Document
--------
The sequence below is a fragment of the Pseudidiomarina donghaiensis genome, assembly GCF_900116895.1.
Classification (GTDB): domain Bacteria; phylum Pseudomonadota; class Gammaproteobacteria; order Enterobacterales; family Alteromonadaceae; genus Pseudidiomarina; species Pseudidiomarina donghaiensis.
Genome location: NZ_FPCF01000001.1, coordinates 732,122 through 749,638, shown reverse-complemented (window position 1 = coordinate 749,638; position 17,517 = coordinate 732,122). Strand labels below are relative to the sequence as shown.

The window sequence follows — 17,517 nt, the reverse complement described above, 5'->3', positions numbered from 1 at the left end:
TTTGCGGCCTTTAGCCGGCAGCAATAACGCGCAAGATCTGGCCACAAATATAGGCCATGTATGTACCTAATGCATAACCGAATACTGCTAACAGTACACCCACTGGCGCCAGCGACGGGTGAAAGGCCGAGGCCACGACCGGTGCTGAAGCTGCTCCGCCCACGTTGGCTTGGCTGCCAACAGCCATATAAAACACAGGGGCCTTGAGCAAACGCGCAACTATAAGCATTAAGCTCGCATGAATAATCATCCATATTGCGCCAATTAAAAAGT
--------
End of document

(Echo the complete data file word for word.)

The sequence below is a fragment of the Pseudidiomarina donghaiensis genome, assembly GCF_900116895.1.
Classification (GTDB): domain Bacteria; phylum Pseudomonadota; class Gammaproteobacteria; order Enterobacterales; family Alteromonadaceae; genus Pseudidiomarina; species Pseudidiomarina donghaiensis.
Genome location: NZ_FPCF01000001.1, coordinates 732,122 through 749,638, shown reverse-complemented (window position 1 = coordinate 749,638; position 17,517 = coordinate 732,122). Strand labels below are relative to the sequence as shown.

The window sequence follows — 17,517 nt, the reverse complement described above, 5'->3', positions numbered from 1 at the left end:
TTTGCGGCCTTTAGCCGGCAGCAATAACGCGCAAGATCTGGCCACAAATATAGGCCATGTATGTACCTAATGCATAACCGAATACTGCTAACAGTACACCCACTGGCGCCAGCGACGGGTGAAAGGCCGAGGCCACGACCGGTGCTGAAGCTGCTCCGCCCACGTTGGCTTGGCTGCCAACAGCCATATAAAACACAGGGGCCTTGAGCAAACGCGCAACTATAAGCATTAAGCTCGCATGAATAATCATCCATATTGCGCCAATTAAAAAGT